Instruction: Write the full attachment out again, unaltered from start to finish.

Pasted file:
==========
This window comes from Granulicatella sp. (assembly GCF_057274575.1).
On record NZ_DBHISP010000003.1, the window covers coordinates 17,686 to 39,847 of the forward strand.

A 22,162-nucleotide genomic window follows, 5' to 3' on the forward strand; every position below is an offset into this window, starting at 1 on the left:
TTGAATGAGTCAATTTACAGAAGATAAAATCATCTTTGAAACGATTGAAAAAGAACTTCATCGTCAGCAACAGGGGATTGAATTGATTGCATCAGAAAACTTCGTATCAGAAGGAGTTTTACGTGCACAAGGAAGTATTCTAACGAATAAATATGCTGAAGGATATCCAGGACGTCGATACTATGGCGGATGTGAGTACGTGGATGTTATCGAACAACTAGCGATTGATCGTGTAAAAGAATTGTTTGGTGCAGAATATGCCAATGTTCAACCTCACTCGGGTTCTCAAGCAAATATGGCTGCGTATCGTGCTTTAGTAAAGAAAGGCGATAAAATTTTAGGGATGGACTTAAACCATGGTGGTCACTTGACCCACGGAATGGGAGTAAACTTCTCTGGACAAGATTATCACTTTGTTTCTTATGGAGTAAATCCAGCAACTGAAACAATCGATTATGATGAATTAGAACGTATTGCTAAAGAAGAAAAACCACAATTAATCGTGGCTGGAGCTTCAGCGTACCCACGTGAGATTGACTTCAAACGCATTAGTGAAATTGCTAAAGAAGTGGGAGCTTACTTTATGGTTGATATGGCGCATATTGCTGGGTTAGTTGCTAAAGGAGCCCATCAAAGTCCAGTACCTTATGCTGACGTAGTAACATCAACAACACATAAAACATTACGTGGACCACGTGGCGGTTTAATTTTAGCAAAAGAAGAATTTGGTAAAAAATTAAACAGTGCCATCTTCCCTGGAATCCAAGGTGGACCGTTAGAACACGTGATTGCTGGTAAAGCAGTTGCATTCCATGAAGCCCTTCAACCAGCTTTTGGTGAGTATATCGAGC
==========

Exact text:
This window comes from Granulicatella sp. (assembly GCF_057274575.1).
On record NZ_DBHISP010000003.1, the window covers coordinates 17,686 to 39,847 of the forward strand.

A 22,162-nucleotide genomic window follows, 5' to 3' on the forward strand; every position below is an offset into this window, starting at 1 on the left:
TTGAATGAGTCAATTTACAGAAGATAAAATCATCTTTGAAACGATTGAAAAAGAACTTCATCGTCAGCAACAGGGGATTGAATTGATTGCATCAGAAAACTTCGTATCAGAAGGAGTTTTACGTGCACAAGGAAGTATTCTAACGAATAAATATGCTGAAGGATATCCAGGACGTCGATACTATGGCGGATGTGAGTACGTGGATGTTATCGAACAACTAGCGATTGATCGTGTAAAAGAATTGTTTGGTGCAGAATATGCCAATGTTCAACCTCACTCGGGTTCTCAAGCAAATATGGCTGCGTATCGTGCTTTAGTAAAGAAAGGCGATAAAATTTTAGGGATGGACTTAAACCATGGTGGTCACTTGACCCACGGAATGGGAGTAAACTTCTCTGGACAAGATTATCACTTTGTTTCTTATGGAGTAAATCCAGCAACTGAAACAATCGATTATGATGAATTAGAACGTATTGCTAAAGAAGAAAAACCACAATTAATCGTGGCTGGAGCTTCAGCGTACCCACGTGAGATTGACTTCAAACGCATTAGTGAAATTGCTAAAGAAGTGGGAGCTTACTTTATGGTTGATATGGCGCATATTGCTGGGTTAGTTGCTAAAGGAGCCCATCAAAGTCCAGTACCTTATGCTGACGTAGTAACATCAACAACACATAAAACATTACGTGGACCACGTGGCGGTTTAATTTTAGCAAAAGAAGAATTTGGTAAAAAATTAAACAGTGCCATCTTCCCTGGAATCCAAGGTGGACCGTTAGAACACGTGATTGCTGGTAAAGCAGTTGCATTCCATGAAGCCCTTCAACCAGCTTTTGGTGAGTATATCGAGC